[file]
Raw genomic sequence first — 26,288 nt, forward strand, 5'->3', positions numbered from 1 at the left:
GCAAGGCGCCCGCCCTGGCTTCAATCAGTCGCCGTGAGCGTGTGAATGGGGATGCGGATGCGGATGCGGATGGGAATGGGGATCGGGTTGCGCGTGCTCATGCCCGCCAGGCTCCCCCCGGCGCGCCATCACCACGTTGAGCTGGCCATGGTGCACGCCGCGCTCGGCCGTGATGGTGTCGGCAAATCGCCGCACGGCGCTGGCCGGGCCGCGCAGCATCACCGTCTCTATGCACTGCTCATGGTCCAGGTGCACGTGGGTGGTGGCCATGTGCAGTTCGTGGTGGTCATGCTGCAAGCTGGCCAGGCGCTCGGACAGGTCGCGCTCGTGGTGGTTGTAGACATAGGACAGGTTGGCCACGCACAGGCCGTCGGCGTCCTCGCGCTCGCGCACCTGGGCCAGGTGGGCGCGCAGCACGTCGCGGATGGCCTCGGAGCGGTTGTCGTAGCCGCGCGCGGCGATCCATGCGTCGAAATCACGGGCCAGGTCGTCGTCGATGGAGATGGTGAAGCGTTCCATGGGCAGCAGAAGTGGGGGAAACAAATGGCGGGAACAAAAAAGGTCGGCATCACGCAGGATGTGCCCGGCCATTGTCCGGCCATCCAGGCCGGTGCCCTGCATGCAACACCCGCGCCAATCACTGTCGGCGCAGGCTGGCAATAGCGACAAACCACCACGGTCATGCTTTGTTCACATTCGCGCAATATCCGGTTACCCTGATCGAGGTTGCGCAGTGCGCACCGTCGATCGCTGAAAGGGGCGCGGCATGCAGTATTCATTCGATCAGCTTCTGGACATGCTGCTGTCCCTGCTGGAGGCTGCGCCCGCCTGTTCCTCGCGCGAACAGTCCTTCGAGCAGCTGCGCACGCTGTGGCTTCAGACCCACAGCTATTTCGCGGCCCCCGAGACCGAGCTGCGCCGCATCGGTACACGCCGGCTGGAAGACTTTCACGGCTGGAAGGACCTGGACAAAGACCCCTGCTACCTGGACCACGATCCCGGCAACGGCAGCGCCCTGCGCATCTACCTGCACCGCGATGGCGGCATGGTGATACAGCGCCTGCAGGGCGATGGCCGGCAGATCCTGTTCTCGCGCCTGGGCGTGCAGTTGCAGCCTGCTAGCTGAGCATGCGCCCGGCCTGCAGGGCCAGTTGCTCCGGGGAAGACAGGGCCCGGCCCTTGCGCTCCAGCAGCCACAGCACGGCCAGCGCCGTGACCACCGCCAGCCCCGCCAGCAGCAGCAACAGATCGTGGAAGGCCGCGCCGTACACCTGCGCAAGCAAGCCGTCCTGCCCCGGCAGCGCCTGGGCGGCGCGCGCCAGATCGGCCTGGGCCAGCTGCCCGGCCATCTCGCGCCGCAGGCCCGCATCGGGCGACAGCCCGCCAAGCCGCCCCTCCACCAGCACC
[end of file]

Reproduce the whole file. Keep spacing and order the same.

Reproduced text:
Raw genomic sequence first — 26,288 nt, forward strand, 5'->3', positions numbered from 1 at the left:
GCAAGGCGCCCGCCCTGGCTTCAATCAGTCGCCGTGAGCGTGTGAATGGGGATGCGGATGCGGATGCGGATGGGAATGGGGATCGGGTTGCGCGTGCTCATGCCCGCCAGGCTCCCCCCGGCGCGCCATCACCACGTTGAGCTGGCCATGGTGCACGCCGCGCTCGGCCGTGATGGTGTCGGCAAATCGCCGCACGGCGCTGGCCGGGCCGCGCAGCATCACCGTCTCTATGCACTGCTCATGGTCCAGGTGCACGTGGGTGGTGGCCATGTGCAGTTCGTGGTGGTCATGCTGCAAGCTGGCCAGGCGCTCGGACAGGTCGCGCTCGTGGTGGTTGTAGACATAGGACAGGTTGGCCACGCACAGGCCGTCGGCGTCCTCGCGCTCGCGCACCTGGGCCAGGTGGGCGCGCAGCACGTCGCGGATGGCCTCGGAGCGGTTGTCGTAGCCGCGCGCGGCGATCCATGCGTCGAAATCACGGGCCAGGTCGTCGTCGATGGAGATGGTGAAGCGTTCCATGGGCAGCAGAAGTGGGGGAAACAAATGGCGGGAACAAAAAAGGTCGGCATCACGCAGGATGTGCCCGGCCATTGTCCGGCCATCCAGGCCGGTGCCCTGCATGCAACACCCGCGCCAATCACTGTCGGCGCAGGCTGGCAATAGCGACAAACCACCACGGTCATGCTTTGTTCACATTCGCGCAATATCCGGTTACCCTGATCGAGGTTGCGCAGTGCGCACCGTCGATCGCTGAAAGGGGCGCGGCATGCAGTATTCATTCGATCAGCTTCTGGACATGCTGCTGTCCCTGCTGGAGGCTGCGCCCGCCTGTTCCTCGCGCGAACAGTCCTTCGAGCAGCTGCGCACGCTGTGGCTTCAGACCCACAGCTATTTCGCGGCCCCCGAGACCGAGCTGCGCCGCATCGGTACACGCCGGCTGGAAGACTTTCACGGCTGGAAGGACCTGGACAAAGACCCCTGCTACCTGGACCACGATCCCGGCAACGGCAGCGCCCTGCGCATCTACCTGCACCGCGATGGCGGCATGGTGATACAGCGCCTGCAGGGCGATGGCCGGCAGATCCTGTTCTCGCGCCTGGGCGTGCAGTTGCAGCCTGCTAGCTGAGCATGCGCCCGGCCTGCAGGGCCAGTTGCTCCGGGGAAGACAGGGCCCGGCCCTTGCGCTCCAGCAGCCACAGCACGGCCAGCGCCGTGACCACCGCCAGCCCCGCCAGCAGCAGCAACAGATCGTGGAAGGCCGCGCCGTACACCTGCGCAAGCAAGCCGTCCTGCCCCGGCAGCGCCTGGGCGGCGCGCGCCAGATCGGCCTGGGCCAGCTGCCCGGCCATCTCGCGCCGCAGGCCCGCATCGGGCGACAGCCCGCCAAGCCGCCCCTCCACCAGCACC